E-Print Network (OSTI)

Planetary hoppers are a new class of vehicle being developed that will provide planetary surface mobility by reusing the landing platform and its actuators to propulsively ascend, translate, and descend to new landing ...

Cohanim, Babak, 1980-

2013-01-01T23:59:59.000Z

102

Geophysical framework of the southwestern Nevada volcanic field and hydrogeologic implications  

DOE Green Energy (OSTI)

Gravity and magnetic data, when integrated with other geophysical, geological, and rock-property data, provide a regional framework to view the subsurface geology in the southwestern Nevada volcanic field. The authors have loosely divided the region into six domains based on structural style and overall geophysical character. For each domain, they review the subsurface tectonic and magmatic features that have been inferred or interpreted from previous geophysical work. Where possible, they note abrupt changes in geophysical fields as evidence for potential structural or lithologic control on ground-water flow. They use inferred lithology to suggest associated hydrogeologic units in the subsurface. The resulting framework provides a basis for investigators to develop hypotheses for regional ground-water pathways where no drill-hole information exists. The authors discuss subsurface features in the northwestern part of the Nevada Test Site and west of the Nevada Test Site in more detail to address potential controls on regional ground-water flow away from areas of underground nuclear-weapons testing at Pahute Mesa. Subsurface features of hydrogeologic importance in these areas are (1) the resurgent intrusion below Timber Mountain, (2) a NNE-trending fault system coinciding with western margins of the Silent Canyon and Timber Mountain caldera complexes, (3) a north-striking, buried fault east of Oasis Mountain extending for 15 km, which they call the Hogback fault, and (4) an east-striking transverse fault or accommodation zone that, in part, bounds Oasis Valley basin on the south, which they call the Hot Springs fault. In addition, there is no geophysical nor geologic evidence for a substantial change in subsurface physical properties within a corridor extending from the northwestern corner of the Rainier Mesa caldera to Oasis Valley basin (east of Oasis Valley discharge area). This observation supports the hypothesis of other investigators that regional ground water from Pahute Mesa is likely to follow a flow path that extends southwestward to Oasis Valley discharge area.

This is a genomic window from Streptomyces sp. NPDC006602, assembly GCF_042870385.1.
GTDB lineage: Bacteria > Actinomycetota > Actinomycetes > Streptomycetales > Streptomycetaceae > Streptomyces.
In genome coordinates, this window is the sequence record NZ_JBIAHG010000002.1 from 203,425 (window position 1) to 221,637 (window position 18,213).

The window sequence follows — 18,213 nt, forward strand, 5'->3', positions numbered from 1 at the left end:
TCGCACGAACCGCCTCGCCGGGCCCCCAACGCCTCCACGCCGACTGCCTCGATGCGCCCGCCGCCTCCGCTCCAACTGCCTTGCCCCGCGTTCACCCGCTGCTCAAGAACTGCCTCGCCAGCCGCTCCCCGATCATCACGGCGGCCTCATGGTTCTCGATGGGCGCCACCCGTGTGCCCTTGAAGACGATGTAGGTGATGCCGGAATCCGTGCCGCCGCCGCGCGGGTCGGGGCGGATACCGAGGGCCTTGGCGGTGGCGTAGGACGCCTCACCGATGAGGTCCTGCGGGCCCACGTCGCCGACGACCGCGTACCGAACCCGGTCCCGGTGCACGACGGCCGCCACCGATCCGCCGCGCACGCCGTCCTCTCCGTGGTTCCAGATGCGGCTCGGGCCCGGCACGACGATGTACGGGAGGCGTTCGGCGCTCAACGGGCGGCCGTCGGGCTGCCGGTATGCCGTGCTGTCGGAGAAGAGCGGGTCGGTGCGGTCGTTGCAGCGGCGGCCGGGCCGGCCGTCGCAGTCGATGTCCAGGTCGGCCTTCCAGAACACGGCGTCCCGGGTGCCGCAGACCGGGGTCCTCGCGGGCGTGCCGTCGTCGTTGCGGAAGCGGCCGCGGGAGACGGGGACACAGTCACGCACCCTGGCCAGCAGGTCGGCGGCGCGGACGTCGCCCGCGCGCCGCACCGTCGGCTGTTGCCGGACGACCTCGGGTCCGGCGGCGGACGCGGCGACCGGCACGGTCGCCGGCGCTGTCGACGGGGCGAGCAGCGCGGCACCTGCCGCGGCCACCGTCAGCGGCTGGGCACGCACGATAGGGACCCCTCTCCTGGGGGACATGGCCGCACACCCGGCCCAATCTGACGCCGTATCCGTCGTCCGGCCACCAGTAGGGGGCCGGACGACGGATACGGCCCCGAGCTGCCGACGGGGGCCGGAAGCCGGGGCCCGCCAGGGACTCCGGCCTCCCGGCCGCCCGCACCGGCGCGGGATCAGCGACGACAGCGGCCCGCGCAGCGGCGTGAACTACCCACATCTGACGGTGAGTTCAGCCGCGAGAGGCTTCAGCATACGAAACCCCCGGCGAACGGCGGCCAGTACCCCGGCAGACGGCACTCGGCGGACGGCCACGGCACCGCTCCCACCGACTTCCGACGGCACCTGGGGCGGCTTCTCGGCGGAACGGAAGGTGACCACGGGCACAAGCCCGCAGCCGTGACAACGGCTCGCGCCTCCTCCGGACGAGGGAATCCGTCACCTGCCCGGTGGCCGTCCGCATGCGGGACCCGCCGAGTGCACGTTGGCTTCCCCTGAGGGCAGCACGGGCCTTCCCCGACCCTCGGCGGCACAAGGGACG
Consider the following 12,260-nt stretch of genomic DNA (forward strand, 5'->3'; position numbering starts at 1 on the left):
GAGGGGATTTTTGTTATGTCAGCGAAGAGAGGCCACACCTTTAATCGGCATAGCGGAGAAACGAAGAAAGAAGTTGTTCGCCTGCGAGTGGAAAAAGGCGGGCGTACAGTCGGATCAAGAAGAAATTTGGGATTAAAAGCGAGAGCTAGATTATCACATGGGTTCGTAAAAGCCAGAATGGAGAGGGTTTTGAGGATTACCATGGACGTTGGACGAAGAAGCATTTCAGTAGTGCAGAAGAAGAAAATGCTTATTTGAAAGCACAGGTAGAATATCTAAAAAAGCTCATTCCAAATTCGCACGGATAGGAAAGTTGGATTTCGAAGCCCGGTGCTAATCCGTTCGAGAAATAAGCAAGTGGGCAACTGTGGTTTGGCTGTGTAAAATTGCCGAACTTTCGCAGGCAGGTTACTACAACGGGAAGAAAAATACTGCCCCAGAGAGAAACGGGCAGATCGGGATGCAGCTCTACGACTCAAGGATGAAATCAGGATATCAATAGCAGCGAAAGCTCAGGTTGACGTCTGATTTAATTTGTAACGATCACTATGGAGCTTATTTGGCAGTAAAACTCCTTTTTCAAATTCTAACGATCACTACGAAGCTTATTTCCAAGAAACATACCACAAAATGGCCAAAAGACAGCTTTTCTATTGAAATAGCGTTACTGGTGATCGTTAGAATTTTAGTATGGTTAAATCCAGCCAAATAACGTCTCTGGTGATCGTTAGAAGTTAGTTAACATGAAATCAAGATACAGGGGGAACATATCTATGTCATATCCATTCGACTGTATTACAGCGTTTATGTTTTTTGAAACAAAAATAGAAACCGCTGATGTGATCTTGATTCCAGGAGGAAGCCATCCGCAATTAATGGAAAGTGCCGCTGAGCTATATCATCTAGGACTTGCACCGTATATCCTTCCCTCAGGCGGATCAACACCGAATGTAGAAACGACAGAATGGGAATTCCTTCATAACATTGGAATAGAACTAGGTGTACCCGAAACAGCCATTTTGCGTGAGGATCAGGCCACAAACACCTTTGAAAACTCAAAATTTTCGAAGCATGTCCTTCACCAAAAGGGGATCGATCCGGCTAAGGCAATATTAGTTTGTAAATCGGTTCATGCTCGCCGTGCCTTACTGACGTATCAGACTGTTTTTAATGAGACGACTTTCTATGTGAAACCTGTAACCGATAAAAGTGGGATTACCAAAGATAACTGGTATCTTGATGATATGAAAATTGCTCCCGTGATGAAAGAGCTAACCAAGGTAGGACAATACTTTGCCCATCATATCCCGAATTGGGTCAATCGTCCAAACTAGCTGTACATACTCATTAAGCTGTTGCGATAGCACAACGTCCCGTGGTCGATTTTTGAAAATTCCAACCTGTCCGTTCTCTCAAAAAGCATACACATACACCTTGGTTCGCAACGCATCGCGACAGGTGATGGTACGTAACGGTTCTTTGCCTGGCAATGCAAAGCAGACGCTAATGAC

Grauch, V.J.S.; Sawyer, D.A.; Fridrich, C.J.; Hudson, M.R.

2000-06-08T23:59:59.000Z

103

Recent advances in optimized geophysical survey design Hansruedi Maurer1  

E-Print Network (OSTI)

- time tomography: Geophysics, 74, no.4, Q27­Q40, doi:10.1190/ 1.3141738. Atkinson, A. C., A. N. Donev

104

Borehole geophysics evaluation of the Raft River geothermal reservoir,  

Open Energy Info (EERE)

reservoir, reservoir, Idaho Jump to: navigation, search GEOTHERMAL ENERGYGeothermal Home Journal Article: Borehole geophysics evaluation of the Raft River geothermal reservoir, Idaho Details Activities (1) Areas (1) Regions (0) Abstract: GEOTHERMAL ENERGY; GEOTHERMAL FIELDS; GEOPHYSICAL SURVEYS; RAFT RIVER VALLEY; GEOTHERMAL EXPLORATION; BOREHOLES; EVALUATION; HOT-WATER SYSTEMS; IDAHO; MATHEMATICAL MODELS; WELL LOGGING; CAVITIES; EXPLORATION; GEOTHERMAL SYSTEMS; HYDROTHERMAL SYSTEMS; NORTH AMERICA; PACIFIC NORTHWEST REGION; USA Author(s): Applegate, J.K.; Donaldson, P.R.; Hinkley, D.L.; Wallace, T.L. Published: Geophysics, 2/1/1977 Document Number: Unavailable DOI: Unavailable Source: View Original Journal Article Geophysical Method At Raft River Geothermal Area (1977) Raft River Geothermal Area

105

Geophysical Study of the Salton Trough of Southern California...  

Open Energy Info (EERE)

1964 DOI Not Provided Check for DOI availability: http:crossref.org Online Internet link for Geophysical Study of the Salton Trough of Southern California Citation Shawn...

106

An Integrated Geophysical Study Of The Geothermal Field Of Tule...  

Open Energy Info (EERE)

Geothermal Field Of Tule Chek, Bc, Mexico Jump to: navigation, search GEOTHERMAL ENERGYGeothermal Home Journal Article: An Integrated Geophysical Study Of The Geothermal Field Of...

107

Reconnaissance geophysical studies of the geothermal system in...  

Open Energy Info (EERE)

geophysical studies of the geothermal system in southern Raft River Valley, Idaho Jump to: navigation, search GEOTHERMAL ENERGYGeothermal Home Journal Article: Reconnaissance...

108

Borehole geophysics evaluation of the Raft River geothermal reservoir...  

Open Energy Info (EERE)

reservoir, Idaho Jump to: navigation, search GEOTHERMAL ENERGYGeothermal Home Journal Article: Borehole geophysics evaluation of the Raft River geothermal reservoir, Idaho Details...

109

PLASMA: a PLAnetary scale monitoring architecture  

Science Conference Proceedings (OSTI)

While sensor networks continue to attract significant interest in various research communities, high impact applications still have a long list of challenges to be addressed. An individual sensor system can provide important observations within a local ... Keywords: planetary scale monitoring, sensor networks

Demet Aksoy